Skimmons is founder and co-president of Sister Webs Design Studio. The company name serves as a reminder of its partnersâ€™ commitment to finding a cure to breast cancer, and Sister Webs donates 5 percent of its profits to Susan G. Komen for the Cure, an organization dedicated to fighting breast cancer worldwide.
â€śEveryone knows someone who has been impacted by this disease,â€ť said Skimmons, whose older sister, Faith, is a breast cancer survivor and is actively involved with the Komen organization. â€śThis is a small way to give back to something thatâ€™s important to my sister and a lot of other people.â€ť
Skimmons has been doing independent web design since 1998, mostly on a very part-time basis while her children were young. She founded Sister Webs in 2008, adding a partner, Charlene Dillingham, the following year. The two serve as co-presidents of the firm, which prides itself on providing strong personal service to a small group of clients.
Sister Webs offers services ranging from creating and maintaining websites to providing technology solutions such as e-mail consolidation and domain management. Most of the companyâ€™s clients are small business owners or nonprofit organizations located across the country, from California to Illinois to New York, as well as locally.
â€śOur projects vary in size. Some customers want us to design an entire website from the ground up, or redo an existing site for them,â€ť said Skimmons. â€śOthers get 95 percent done themselves and just want us to come in for the finishing touches.â€ť
She said the majority of their work is split evenly between content management system (CMS) websites, such as WordPress, Drupal and Joomla, and membership-based websites.
â€śCMS sites allow businesses to have someone else design [their site] and then run it themselves,â€ť Skimmons said. â€śThey can do things like change paragraphs and add new pages on their own, and then they can come back to us just to do the more technical stuff.â€ť This can save clients both time and money, she said.
To work with nonprofits and other member-based groups, Sister Webs is a partner with Wild Apricot, a platform for creating websites for organizations that need to keep track of memberships, donations, event registration, and other related tasks. Skimmons used Wild Apricot to redesign the Rachel Carson Elementary School (RCES) PTA website when she became membership chairperson several years ago.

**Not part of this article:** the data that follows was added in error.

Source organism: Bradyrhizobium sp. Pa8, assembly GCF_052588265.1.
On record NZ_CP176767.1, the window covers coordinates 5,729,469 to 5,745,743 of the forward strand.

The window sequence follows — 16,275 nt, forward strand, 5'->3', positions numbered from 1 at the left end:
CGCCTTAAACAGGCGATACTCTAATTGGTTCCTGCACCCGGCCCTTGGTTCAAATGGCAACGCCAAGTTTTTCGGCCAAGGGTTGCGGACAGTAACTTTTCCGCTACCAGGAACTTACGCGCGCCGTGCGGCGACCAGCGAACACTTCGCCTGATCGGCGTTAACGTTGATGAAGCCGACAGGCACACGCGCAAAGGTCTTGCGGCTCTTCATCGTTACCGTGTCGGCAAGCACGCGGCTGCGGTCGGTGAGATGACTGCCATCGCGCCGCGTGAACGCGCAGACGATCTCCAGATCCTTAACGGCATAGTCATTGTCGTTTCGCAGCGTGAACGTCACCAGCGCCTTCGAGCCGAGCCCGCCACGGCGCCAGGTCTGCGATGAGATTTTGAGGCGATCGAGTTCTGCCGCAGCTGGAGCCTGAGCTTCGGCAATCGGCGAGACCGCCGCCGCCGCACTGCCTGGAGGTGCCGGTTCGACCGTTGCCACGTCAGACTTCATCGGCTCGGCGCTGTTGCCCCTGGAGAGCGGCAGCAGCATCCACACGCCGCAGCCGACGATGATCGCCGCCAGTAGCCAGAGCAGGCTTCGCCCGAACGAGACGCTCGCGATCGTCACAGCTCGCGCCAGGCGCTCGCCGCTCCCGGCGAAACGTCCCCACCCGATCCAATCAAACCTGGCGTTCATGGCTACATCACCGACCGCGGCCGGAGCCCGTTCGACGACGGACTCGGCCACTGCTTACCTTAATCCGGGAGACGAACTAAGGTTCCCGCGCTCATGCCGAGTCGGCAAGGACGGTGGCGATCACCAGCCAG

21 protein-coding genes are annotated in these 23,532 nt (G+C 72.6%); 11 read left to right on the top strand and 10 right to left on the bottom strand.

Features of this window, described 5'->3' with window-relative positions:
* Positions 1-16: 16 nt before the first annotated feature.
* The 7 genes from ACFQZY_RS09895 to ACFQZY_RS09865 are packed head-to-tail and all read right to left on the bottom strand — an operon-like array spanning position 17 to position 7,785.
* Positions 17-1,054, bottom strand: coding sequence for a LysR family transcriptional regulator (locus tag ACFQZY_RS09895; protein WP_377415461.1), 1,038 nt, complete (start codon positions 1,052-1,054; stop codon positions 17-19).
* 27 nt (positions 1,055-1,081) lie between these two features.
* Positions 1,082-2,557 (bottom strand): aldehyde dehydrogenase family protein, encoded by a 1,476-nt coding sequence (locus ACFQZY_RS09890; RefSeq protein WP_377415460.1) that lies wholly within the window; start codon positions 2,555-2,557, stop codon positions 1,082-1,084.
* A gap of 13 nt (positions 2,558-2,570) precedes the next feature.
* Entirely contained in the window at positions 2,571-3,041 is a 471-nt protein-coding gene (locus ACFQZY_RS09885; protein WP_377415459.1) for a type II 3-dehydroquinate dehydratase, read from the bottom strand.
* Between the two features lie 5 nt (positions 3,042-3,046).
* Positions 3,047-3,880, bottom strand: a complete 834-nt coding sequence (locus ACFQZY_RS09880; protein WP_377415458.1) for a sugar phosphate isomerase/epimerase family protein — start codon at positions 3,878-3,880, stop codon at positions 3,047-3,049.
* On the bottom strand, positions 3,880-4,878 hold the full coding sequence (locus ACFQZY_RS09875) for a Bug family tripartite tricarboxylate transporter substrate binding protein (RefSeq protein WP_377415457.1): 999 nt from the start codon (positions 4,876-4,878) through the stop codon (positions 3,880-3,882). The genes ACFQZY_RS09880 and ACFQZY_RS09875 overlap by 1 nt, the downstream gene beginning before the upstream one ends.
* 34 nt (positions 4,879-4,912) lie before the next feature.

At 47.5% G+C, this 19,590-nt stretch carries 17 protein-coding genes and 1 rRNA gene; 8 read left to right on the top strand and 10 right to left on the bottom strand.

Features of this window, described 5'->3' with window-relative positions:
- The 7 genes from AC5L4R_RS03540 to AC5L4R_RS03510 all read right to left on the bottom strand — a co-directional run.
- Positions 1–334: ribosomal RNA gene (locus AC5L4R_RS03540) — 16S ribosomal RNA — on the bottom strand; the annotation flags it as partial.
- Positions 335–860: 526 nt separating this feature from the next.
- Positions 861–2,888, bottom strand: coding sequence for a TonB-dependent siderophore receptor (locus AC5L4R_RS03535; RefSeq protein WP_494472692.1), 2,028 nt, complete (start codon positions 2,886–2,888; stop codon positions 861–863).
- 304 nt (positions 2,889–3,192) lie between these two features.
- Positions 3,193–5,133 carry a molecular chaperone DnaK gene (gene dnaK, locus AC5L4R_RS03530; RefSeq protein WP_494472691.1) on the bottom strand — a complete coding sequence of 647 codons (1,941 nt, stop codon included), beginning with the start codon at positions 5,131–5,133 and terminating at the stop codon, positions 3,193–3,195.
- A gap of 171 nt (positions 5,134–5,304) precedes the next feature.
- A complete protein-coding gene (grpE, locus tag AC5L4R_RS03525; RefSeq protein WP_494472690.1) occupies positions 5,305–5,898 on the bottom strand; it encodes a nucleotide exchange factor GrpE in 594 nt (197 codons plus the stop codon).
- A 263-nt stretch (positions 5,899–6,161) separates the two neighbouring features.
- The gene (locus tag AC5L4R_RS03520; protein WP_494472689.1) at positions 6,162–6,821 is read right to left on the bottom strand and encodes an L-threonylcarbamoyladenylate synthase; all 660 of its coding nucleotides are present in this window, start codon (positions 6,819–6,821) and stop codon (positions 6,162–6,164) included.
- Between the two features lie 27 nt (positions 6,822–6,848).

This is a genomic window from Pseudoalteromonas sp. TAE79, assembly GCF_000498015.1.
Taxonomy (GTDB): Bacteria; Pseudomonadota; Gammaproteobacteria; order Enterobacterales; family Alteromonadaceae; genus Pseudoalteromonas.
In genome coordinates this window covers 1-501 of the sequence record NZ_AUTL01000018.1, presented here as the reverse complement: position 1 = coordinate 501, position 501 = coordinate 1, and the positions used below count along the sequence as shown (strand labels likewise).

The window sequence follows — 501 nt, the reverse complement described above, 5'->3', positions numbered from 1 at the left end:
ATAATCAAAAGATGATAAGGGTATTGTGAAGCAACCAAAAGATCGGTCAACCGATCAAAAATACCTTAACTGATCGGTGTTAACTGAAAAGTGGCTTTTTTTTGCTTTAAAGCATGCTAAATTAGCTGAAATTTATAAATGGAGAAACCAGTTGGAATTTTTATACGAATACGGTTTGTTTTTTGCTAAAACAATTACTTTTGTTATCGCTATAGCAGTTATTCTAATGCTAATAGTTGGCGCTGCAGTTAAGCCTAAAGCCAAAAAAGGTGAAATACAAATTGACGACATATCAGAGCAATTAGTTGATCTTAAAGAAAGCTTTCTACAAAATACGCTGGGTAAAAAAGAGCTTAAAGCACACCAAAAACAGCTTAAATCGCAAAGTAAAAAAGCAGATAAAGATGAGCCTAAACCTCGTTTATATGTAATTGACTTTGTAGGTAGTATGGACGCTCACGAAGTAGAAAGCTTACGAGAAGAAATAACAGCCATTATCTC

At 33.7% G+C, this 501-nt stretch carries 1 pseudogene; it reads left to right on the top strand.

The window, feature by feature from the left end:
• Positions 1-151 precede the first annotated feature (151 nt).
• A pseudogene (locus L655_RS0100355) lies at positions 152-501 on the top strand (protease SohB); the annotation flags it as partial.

â€śFirst I used it for the membership piece [of the site], to allow people to join online,â€ť said Skimmons, â€śand then for the full site.â€ť
While families still have the option of sending in a check for their PTA membership dues, she said the vast majority now take advantage of the option to join or renew online. The process is easy, which Skimmons believes has helped increase overall membership.
This past summer, Skimmons redid the Lakelands Park Middle School (LPMS) website as well. The newly designed site includes options to purchase spirit wear online, donate to the PTSAâ€™s fundraising campaign and volunteer for activities.
â€śThe more we can put online for people to do up front,â€ť she said, â€śthe more likely they are to participate.â€ť
As a mother of three, Skimmons can relate to this need for simplification. Her job and her kids â€” Elise (14), Jake (12) and Ben (10) â€” keep her busy, as does her volunteer work with their schools. She served as membership chair for the RCES PTA for three years, and this year is president of the LPMS PTSA.
Skimmons and her husband, Brian, have lived in Kentlands since 1996. They moved into their new home one month before their daughter was born, and they have watched the trees they planted in their backyard grow up along with their children. The trees now shade their enclosed sunroom addition, which serves as Skimmonsâ€™ office.
Aside from her companyâ€™s investment in breast cancer research, Skimmons is also involved on a personal level. She is a participant in the Sister Study, a 10-year study being conducted by the National Institute of Environmental Health Sciences (NIEHS) 50,000 of women ages 35 to 74 whose sisters had breast cancer. Sister Study participants are asked to complete annual health updates and more detailed biannual questionnaires that researchers hope will uncover valuable information about the reasons women get breast cancer and potentially other diseases such as heart disease and other types of cancer.
Skimmons said her companyâ€™s financial investment in finding a cure for breast cancer has had an unexpected side effect.
â€śI didnâ€™t think it would be as well received as it has been,â€ť she said, â€śbut I get a lot of calls from people who are picking us just for that reason.â€ť
Clearly sheâ€™s not alone in her commitment to this cause.